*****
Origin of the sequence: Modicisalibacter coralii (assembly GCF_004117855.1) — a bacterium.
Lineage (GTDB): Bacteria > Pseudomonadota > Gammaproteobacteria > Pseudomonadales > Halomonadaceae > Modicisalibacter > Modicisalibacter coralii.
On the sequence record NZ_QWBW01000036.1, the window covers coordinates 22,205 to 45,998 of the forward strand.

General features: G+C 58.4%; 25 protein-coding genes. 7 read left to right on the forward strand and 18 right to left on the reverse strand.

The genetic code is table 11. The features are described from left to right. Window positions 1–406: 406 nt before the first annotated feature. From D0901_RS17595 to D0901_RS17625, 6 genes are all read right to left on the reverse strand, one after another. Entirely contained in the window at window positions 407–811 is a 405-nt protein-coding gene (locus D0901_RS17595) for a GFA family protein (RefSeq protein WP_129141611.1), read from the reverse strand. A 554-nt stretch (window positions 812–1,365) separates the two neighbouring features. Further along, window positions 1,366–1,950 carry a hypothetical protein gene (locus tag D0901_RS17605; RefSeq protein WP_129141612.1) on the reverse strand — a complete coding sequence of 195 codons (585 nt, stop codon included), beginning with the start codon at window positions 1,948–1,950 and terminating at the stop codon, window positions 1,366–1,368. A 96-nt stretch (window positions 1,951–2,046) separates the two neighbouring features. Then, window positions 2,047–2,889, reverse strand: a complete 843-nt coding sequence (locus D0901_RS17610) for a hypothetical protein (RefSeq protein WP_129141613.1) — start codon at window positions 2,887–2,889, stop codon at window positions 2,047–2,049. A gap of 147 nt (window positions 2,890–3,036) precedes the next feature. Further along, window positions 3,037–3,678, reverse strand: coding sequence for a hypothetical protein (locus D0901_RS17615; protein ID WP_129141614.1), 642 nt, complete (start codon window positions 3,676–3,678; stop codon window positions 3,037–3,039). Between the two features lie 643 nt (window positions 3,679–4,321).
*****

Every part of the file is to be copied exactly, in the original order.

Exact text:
Origin of the sequence: Modicisalibacter coralii (assembly GCF_004117855.1) — a bacterium.
Lineage (GTDB): Bacteria > Pseudomonadota > Gammaproteobacteria > Pseudomonadales > Halomonadaceae > Modicisalibacter > Modicisalibacter coralii.
On the sequence record NZ_QWBW01000036.1, the window covers coordinates 22,205 to 45,998 of the forward strand.

General features: G+C 58.4%; 25 protein-coding genes. 7 read left to right on the forward strand and 18 right to left on the reverse strand.

The genetic code is table 11. The features are described from left to right. Window positions 1–406: 406 nt before the first annotated feature. From D0901_RS17595 to D0901_RS17625, 6 genes are all read right to left on the reverse strand, one after another. Entirely contained in the window at window positions 407–811 is a 405-nt protein-coding gene (locus D0901_RS17595) for a GFA family protein (RefSeq protein WP_129141611.1), read from the reverse strand. A 554-nt stretch (window positions 812–1,365) separates the two neighbouring features. Further along, window positions 1,366–1,950 carry a hypothetical protein gene (locus tag D0901_RS17605; RefSeq protein WP_129141612.1) on the reverse strand — a complete coding sequence of 195 codons (585 nt, stop codon included), beginning with the start codon at window positions 1,948–1,950 and terminating at the stop codon, window positions 1,366–1,368. A 96-nt stretch (window positions 1,951–2,046) separates the two neighbouring features. Then, window positions 2,047–2,889, reverse strand: a complete 843-nt coding sequence (locus D0901_RS17610) for a hypothetical protein (RefSeq protein WP_129141613.1) — start codon at window positions 2,887–2,889, stop codon at window positions 2,047–2,049. A gap of 147 nt (window positions 2,890–3,036) precedes the next feature. Further along, window positions 3,037–3,678, reverse strand: coding sequence for a hypothetical protein (locus D0901_RS17615; protein ID WP_129141614.1), 642 nt, complete (start codon window positions 3,676–3,678; stop codon window positions 3,037–3,039). Between the two features lie 643 nt (window positions 3,679–4,321).